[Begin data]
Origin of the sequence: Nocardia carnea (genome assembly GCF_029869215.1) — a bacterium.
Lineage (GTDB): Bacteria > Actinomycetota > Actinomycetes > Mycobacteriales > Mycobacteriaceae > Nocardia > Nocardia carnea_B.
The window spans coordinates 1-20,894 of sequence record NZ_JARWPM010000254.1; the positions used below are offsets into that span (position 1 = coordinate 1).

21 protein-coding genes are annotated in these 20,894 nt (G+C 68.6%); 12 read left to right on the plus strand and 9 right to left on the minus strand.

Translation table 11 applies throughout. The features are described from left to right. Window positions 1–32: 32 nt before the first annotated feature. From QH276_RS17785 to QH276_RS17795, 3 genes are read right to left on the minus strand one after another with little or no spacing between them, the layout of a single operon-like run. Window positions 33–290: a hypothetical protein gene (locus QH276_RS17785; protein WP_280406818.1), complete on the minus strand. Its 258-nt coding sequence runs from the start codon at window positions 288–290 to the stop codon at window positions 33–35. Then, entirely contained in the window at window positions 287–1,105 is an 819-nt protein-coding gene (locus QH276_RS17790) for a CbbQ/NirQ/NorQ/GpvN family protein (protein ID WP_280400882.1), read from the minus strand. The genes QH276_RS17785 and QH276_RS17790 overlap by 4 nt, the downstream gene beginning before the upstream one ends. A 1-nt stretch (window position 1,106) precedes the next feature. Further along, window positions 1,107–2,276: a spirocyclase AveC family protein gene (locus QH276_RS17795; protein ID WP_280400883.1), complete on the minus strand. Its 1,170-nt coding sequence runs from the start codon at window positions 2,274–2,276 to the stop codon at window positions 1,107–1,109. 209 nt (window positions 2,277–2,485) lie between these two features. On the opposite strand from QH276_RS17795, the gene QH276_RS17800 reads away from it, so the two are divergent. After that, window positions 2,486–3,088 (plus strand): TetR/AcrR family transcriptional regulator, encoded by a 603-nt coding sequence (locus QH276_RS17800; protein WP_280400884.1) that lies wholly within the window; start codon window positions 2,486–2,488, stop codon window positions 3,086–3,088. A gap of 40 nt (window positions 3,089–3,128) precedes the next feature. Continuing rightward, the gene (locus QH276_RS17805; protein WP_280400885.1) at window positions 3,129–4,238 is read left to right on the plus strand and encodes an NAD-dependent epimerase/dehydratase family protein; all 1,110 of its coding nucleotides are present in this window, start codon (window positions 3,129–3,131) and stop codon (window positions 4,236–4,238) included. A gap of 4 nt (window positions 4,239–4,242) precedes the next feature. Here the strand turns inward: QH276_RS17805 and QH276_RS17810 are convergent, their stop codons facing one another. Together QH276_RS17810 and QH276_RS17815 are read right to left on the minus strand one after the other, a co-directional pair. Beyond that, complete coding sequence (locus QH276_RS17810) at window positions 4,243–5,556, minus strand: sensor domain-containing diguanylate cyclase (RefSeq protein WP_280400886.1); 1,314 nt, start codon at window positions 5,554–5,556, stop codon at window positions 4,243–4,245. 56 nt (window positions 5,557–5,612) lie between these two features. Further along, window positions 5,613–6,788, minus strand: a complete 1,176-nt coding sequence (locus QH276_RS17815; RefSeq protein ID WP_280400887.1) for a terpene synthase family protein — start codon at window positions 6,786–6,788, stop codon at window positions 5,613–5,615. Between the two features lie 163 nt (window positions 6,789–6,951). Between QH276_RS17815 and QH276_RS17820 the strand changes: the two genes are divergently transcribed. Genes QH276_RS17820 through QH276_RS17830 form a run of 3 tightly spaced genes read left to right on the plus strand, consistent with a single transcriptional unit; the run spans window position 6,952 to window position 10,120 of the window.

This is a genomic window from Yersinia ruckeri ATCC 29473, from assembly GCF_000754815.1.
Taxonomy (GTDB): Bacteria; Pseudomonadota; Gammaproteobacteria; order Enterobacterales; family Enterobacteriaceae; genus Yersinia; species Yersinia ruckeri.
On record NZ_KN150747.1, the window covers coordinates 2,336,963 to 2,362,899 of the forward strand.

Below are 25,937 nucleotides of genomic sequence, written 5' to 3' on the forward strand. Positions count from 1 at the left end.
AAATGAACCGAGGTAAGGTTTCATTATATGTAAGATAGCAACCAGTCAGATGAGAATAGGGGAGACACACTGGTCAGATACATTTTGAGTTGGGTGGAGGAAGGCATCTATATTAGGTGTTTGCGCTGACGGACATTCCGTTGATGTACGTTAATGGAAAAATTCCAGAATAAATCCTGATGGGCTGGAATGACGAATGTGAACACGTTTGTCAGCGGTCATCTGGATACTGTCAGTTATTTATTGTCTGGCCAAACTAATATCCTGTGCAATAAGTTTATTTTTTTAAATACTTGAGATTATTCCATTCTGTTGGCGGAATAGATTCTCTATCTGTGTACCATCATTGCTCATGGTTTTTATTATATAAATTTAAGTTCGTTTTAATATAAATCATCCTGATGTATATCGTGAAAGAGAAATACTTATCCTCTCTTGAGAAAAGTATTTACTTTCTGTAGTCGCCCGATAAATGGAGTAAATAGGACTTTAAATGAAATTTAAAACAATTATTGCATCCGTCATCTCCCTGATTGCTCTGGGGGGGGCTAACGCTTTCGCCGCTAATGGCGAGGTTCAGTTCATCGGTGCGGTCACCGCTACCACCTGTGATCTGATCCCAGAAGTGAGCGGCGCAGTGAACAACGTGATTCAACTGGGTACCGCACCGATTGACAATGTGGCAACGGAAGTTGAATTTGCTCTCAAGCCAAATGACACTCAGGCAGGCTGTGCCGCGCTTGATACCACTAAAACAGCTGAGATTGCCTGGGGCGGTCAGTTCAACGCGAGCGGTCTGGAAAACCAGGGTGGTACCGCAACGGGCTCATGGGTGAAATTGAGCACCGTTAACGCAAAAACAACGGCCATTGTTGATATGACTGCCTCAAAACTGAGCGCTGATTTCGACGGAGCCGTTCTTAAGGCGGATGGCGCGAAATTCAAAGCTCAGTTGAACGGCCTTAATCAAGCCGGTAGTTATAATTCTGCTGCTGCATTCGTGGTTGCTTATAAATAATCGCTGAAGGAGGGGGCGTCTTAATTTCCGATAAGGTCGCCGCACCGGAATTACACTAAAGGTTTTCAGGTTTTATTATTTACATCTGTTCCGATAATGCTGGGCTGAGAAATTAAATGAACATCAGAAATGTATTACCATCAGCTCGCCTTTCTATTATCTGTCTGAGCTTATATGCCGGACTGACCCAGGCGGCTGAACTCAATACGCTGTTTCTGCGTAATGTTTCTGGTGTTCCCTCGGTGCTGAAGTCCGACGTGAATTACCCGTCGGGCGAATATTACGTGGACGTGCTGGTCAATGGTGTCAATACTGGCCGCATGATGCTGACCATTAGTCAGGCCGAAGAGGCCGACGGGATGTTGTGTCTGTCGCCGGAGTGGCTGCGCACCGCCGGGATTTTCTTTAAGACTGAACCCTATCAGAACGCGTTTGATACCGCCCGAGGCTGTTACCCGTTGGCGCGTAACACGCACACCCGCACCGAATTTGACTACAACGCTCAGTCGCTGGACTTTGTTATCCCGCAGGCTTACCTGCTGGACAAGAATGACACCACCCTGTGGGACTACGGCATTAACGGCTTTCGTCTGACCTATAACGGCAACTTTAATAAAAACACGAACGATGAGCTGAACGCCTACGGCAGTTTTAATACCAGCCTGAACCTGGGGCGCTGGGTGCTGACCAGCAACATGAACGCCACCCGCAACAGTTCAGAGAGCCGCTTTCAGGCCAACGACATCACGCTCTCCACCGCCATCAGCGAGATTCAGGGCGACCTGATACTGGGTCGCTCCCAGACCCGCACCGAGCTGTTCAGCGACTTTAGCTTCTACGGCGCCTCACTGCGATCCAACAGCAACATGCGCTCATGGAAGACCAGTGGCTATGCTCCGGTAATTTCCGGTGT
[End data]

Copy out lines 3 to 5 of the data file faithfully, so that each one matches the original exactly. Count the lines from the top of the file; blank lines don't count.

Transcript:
The window spans coordinates 1-20,894 of sequence record NZ_JARWPM010000254.1; the positions used below are offsets into that span (position 1 = coordinate 1).

21 protein-coding genes are annotated in these 20,894 nt (G+C 68.6%); 12 read left to right on the plus strand and 9 right to left on the minus strand.

Translation table 11 applies throughout. The features are described from left to right. Window positions 1–32: 32 nt before the first annotated feature. From QH276_RS17785 to QH276_RS17795, 3 genes are read right to left on the minus strand one after another with little or no spacing between them, the layout of a single operon-like run. Window positions 33–290: a hypothetical protein gene (locus QH276_RS17785; protein WP_280406818.1), complete on the minus strand. Its 258-nt coding sequence runs from the start codon at window positions 288–290 to the stop codon at window positions 33–35. Then, entirely contained in the window at window positions 287–1,105 is an 819-nt protein-coding gene (locus QH276_RS17790) for a CbbQ/NirQ/NorQ/GpvN family protein (protein ID WP_280400882.1), read from the minus strand. The genes QH276_RS17785 and QH276_RS17790 overlap by 4 nt, the downstream gene beginning before the upstream one ends. A 1-nt stretch (window position 1,106) precedes the next feature. Further along, window positions 1,107–2,276: a spirocyclase AveC family protein gene (locus QH276_RS17795; protein ID WP_280400883.1), complete on the minus strand. Its 1,170-nt coding sequence runs from the start codon at window positions 2,274–2,276 to the stop codon at window positions 1,107–1,109. 209 nt (window positions 2,277–2,485) lie between these two features. On the opposite strand from QH276_RS17795, the gene QH276_RS17800 reads away from it, so the two are divergent. After that, window positions 2,486–3,088 (plus strand): TetR/AcrR family transcriptional regulator, encoded by a 603-nt coding sequence (locus QH276_RS17800; protein WP_280400884.1) that lies wholly within the window; start codon window positions 2,486–2,488, stop codon window positions 3,086–3,088. A gap of 40 nt (window positions 3,089–3,128) precedes the next feature. Continuing rightward, the gene (locus QH276_RS17805; protein WP_280400885.1) at window positions 3,129–4,238 is read left to right on the plus strand and encodes an NAD-dependent epimerase/dehydratase family protein; all 1,110 of its coding nucleotides are present in this window, start codon (window positions 3,129–3,131) and stop codon (window positions 4,236–4,238) included. A gap of 4 nt (window positions 4,239–4,242) precedes the next feature. Here the strand turns inward: QH276_RS17805 and QH276_RS17810 are convergent, their stop codons facing one another. Together QH276_RS17810 and QH276_RS17815 are read right to left on the minus strand one after the other, a co-directional pair. Beyond that, complete coding sequence (locus QH276_RS17810) at window positions 4,243–5,556, minus strand: sensor domain-containing diguanylate cyclase (RefSeq protein WP_280400886.1); 1,314 nt, start codon at window positions 5,554–5,556, stop codon at window positions 4,243–4,245. 56 nt (window positions 5,557–5,612) lie between these two features. Further along, window positions 5,613–6,788, minus strand: a complete 1,176-nt coding sequence (locus QH276_RS17815; RefSeq protein ID WP_280400887.1) for a terpene synthase family protein — start codon at window positions 6,786–6,788, stop codon at window positions 5,613–5,615. Between the two features lie 163 nt (window positions 6,789–6,951). Between QH276_RS17815 and QH276_RS17820 the strand changes: the two genes are divergently transcribed. Genes QH276_RS17820 through QH276_RS17830 form a run of 3 tightly spaced genes read left to right on the plus strand, consistent with a single transcriptional unit; the run spans window position 6,952 to window position 10,120 of the window.